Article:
Linux swap file with SSD

I'm about to install Linux Mint as the sole OS on a new box. I'll be using a 250GB SSD and 1 x 8GB RAM.

I'm finding a lot of conflicting opinion on swap file usage with SSDs.

I'm not bothered about not being able to hibernate - with an SSD shut down and start up are so fast it's hardly worth bothering.

1. Is it necessary for me to have a swap partition at all?
2. If so, with 8GB of RAM how big should it be?
3. If I install Linux with a 30GB / partition and the remainder of the SSD for /home will the installation create a swap file instead of a swap partition?
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Alan HendersonRetired marine engineerAsked:
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Seth SimmonsConnect With a Mentor Sr. Systems AdministratorCommented:
1) yes.  if you have many applications open and physical memory begins to run low, the kernel can't swap out memory pages.  that's a bad thing and you will start to see the OOM killer randomly killing processes.  i've experienced that before.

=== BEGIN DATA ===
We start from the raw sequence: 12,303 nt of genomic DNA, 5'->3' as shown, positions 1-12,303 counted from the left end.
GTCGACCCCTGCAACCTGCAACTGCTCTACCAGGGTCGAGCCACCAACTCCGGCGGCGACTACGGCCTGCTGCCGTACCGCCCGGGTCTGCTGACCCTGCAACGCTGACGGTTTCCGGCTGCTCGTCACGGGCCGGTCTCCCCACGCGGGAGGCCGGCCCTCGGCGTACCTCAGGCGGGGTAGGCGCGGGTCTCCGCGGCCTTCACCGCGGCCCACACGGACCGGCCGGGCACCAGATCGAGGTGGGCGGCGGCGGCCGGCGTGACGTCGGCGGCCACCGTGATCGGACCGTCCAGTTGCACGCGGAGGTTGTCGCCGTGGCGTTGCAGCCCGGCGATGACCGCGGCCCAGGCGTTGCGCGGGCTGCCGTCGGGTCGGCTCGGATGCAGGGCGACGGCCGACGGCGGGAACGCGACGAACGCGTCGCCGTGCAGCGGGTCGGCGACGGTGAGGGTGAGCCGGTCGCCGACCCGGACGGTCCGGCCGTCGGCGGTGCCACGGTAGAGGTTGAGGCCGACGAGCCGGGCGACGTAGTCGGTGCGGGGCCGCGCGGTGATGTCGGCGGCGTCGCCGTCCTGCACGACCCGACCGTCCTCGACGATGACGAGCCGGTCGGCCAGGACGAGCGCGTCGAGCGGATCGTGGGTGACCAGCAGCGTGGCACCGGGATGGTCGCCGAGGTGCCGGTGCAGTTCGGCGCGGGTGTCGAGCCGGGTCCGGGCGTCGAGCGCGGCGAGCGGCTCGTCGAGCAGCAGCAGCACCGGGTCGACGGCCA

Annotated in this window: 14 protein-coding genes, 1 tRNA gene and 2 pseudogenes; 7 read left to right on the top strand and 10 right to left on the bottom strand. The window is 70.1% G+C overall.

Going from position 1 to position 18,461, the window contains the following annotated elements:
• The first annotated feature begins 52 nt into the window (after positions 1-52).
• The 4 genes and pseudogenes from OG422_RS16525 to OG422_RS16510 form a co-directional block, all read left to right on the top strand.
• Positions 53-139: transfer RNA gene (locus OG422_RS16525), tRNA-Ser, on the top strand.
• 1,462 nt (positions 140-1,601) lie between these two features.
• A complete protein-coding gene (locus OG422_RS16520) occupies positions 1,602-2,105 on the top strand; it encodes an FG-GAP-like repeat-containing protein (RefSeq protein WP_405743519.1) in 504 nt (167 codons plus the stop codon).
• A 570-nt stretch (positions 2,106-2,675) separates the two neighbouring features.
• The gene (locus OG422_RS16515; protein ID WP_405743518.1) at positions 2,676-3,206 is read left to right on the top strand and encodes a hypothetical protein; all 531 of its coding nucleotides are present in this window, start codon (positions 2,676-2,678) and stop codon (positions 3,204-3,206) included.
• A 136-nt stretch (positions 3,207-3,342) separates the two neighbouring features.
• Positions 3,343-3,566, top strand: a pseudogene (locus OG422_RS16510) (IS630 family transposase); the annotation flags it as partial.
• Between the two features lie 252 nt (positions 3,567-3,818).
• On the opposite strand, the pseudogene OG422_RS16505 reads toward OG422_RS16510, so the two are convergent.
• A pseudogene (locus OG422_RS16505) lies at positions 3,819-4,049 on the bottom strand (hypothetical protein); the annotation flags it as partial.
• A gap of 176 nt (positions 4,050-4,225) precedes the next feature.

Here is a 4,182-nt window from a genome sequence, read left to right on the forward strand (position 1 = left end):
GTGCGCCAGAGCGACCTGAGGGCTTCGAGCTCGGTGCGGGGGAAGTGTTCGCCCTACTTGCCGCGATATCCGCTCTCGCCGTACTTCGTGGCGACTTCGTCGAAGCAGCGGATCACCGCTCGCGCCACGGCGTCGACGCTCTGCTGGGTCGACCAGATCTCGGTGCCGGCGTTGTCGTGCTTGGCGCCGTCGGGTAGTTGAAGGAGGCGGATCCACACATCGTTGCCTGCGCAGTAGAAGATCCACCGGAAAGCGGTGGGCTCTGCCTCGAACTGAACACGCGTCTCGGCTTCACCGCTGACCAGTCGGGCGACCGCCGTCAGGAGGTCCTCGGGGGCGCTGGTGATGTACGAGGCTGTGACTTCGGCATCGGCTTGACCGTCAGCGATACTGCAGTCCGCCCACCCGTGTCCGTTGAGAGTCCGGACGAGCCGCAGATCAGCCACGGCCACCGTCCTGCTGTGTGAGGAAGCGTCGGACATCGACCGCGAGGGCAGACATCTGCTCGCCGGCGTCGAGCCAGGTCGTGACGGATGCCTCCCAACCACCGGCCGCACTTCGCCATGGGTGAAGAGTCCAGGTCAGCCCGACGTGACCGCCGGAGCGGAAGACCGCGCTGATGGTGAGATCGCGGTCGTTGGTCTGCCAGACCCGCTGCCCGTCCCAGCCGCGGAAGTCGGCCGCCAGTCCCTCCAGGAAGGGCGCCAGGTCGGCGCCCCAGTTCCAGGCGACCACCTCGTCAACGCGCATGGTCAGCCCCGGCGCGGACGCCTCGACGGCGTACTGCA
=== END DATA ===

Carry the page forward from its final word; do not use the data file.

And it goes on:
2) 8gb is fine.  linux is better about swap space than windows is and is customizable.  you can add the line vm.swappiness=0 to your /etc/sysctl.conf file (takes affect after reboot) that will force the kernel to keep memory pages in physically memory and won't swap anything unless absolutely necessary.  i've done this often on production systems

this talks about it more
http://en.wikipedia.org/wiki/Swappiness

3) no; you need to create swap partition manually.  either do it first or after / then you can set /home to be the remaining space
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Alan HendersonRetired marine engineerAuthor Commented:
Thank you Seth.
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